• Thank you for your comment and I apologize for no reply and a late reply. I did take my cat to the vet and I used your bullet points as my reference. My cat is doing great.
    – Yankeeownz
    Commented Jan 5, 2018 at 1:43

The best thing to do is see what her quality of life is, and by the sounds of it, it is still good and happy, as long as she is pain free let her have some more time, this way you can prepare for the end as well as letting her have a nice end.

  • Thank you for your reply. My cat still has so much life left. I started giving my cat fish oil, medication for her teeth, fluids, and she is 100% better than what she was 2 or 3 weeks ago.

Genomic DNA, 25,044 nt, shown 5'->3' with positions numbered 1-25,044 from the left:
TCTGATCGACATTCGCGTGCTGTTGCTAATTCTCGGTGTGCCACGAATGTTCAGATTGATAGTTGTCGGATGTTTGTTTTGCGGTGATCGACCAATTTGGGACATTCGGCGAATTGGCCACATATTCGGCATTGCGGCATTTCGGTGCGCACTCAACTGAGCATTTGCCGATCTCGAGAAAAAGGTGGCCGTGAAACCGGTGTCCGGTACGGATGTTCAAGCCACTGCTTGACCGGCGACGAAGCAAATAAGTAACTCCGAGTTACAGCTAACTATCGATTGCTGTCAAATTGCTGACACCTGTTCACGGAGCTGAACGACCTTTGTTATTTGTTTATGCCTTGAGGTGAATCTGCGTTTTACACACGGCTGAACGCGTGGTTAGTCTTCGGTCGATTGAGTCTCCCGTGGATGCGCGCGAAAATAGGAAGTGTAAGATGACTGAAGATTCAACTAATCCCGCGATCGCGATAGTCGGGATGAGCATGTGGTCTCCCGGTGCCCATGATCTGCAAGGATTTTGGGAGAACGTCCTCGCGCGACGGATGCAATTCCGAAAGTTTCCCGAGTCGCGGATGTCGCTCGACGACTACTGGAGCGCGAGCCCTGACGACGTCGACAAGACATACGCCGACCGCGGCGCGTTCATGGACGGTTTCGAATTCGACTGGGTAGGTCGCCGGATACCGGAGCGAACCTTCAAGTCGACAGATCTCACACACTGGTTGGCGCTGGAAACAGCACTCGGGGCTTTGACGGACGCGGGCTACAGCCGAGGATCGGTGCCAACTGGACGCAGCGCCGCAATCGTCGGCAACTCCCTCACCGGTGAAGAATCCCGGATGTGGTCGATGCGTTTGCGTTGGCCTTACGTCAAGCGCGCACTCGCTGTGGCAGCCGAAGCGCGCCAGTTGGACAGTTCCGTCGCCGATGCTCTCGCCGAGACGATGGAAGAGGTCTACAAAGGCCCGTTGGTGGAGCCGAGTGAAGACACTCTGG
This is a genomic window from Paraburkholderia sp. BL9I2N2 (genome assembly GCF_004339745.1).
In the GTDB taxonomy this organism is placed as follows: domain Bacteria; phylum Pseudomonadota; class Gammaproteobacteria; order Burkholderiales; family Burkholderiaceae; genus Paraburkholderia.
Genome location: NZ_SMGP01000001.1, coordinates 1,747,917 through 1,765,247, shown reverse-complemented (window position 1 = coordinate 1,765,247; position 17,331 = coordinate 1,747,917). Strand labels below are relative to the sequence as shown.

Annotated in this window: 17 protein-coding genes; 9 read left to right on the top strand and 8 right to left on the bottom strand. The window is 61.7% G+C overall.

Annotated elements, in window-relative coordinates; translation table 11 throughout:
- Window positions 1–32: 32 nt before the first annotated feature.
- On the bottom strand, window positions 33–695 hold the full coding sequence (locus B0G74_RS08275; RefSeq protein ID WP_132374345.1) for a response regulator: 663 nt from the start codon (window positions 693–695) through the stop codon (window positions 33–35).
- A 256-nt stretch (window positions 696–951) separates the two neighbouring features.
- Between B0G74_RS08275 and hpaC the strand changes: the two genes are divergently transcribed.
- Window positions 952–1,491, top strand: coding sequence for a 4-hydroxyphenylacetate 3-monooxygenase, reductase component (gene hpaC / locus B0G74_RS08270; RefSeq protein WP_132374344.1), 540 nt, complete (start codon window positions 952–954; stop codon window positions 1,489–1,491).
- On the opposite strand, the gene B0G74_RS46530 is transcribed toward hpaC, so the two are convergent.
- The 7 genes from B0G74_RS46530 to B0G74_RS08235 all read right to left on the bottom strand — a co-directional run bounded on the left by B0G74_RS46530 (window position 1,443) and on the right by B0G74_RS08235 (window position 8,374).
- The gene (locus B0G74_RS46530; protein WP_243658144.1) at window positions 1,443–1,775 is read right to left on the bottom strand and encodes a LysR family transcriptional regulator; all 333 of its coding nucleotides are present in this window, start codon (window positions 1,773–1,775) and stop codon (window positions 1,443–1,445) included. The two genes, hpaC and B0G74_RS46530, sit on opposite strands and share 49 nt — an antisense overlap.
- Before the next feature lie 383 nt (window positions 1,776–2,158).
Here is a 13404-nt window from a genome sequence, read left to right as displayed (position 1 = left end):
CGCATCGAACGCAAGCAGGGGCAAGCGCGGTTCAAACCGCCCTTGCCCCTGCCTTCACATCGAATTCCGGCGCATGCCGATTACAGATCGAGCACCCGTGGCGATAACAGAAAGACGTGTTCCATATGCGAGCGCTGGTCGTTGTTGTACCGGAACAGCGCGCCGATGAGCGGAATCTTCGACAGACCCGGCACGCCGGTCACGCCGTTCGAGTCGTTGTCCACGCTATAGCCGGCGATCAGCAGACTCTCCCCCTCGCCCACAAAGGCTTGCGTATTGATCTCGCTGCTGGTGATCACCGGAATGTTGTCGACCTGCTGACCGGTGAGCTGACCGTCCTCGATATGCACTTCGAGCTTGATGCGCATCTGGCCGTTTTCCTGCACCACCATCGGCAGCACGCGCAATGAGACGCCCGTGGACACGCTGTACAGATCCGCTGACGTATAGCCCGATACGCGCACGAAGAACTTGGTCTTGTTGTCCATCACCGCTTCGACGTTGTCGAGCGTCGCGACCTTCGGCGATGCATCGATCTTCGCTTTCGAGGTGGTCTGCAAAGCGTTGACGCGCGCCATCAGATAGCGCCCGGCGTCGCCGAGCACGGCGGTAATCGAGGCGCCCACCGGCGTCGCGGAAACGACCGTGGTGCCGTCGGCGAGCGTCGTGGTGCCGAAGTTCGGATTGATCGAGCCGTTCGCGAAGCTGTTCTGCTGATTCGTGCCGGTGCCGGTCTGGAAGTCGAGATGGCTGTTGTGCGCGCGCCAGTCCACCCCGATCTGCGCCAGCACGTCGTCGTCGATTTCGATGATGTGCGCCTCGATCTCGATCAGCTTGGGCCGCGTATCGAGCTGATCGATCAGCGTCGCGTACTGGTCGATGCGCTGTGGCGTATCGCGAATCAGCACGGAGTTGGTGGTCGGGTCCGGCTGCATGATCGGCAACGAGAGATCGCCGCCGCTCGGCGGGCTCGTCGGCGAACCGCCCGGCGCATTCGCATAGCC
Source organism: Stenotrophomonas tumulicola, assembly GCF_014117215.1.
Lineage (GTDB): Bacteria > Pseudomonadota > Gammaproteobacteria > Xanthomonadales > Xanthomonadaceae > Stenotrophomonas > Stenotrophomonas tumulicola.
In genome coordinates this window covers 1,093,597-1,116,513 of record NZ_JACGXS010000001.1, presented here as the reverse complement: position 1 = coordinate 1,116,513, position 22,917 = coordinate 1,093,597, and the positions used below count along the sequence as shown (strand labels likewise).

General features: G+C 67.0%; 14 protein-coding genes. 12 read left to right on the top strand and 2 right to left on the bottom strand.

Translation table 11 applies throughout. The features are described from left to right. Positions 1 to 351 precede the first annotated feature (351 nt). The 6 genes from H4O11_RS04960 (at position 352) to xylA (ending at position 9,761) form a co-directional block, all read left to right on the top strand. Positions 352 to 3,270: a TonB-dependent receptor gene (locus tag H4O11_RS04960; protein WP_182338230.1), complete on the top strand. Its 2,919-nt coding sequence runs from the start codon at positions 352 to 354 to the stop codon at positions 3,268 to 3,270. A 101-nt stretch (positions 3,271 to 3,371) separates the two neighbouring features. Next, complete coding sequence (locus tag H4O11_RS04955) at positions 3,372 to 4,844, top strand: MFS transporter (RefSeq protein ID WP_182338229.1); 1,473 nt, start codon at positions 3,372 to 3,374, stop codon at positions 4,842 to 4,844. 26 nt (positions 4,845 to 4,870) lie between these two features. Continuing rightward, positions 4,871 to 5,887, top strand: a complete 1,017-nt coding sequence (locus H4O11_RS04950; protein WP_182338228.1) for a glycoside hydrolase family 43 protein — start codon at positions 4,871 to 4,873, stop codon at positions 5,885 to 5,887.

– Yankeeownz
    Commented Jan 1, 2018 at 13:35
  • Awww good, wish her all the best
    – user10625
    Commented Jan 1, 2018 at 18:22
  • Update - My cat is doing great. Especially since I first started giving her fish oil. When my cat doesn't eat, I know she is dehydrated and time for me to give her subq. She has been doing great, even I am in shock and amazed.
    – Yankeeownz
    Commented Jan 5, 2018 at 1:37

This could be a little off-topic, but maybe your cat has still some months to live, so please read my story :)

We've been there two years ago. The cat was on renal veterinary food already, but suddenly began to eat less. We did the blood test and as our vet suspected it was due to the rising levels of creatinine which is the symptom of the kidneys' problems. With high levels of creatinine, besides other problems, the cat stops eating.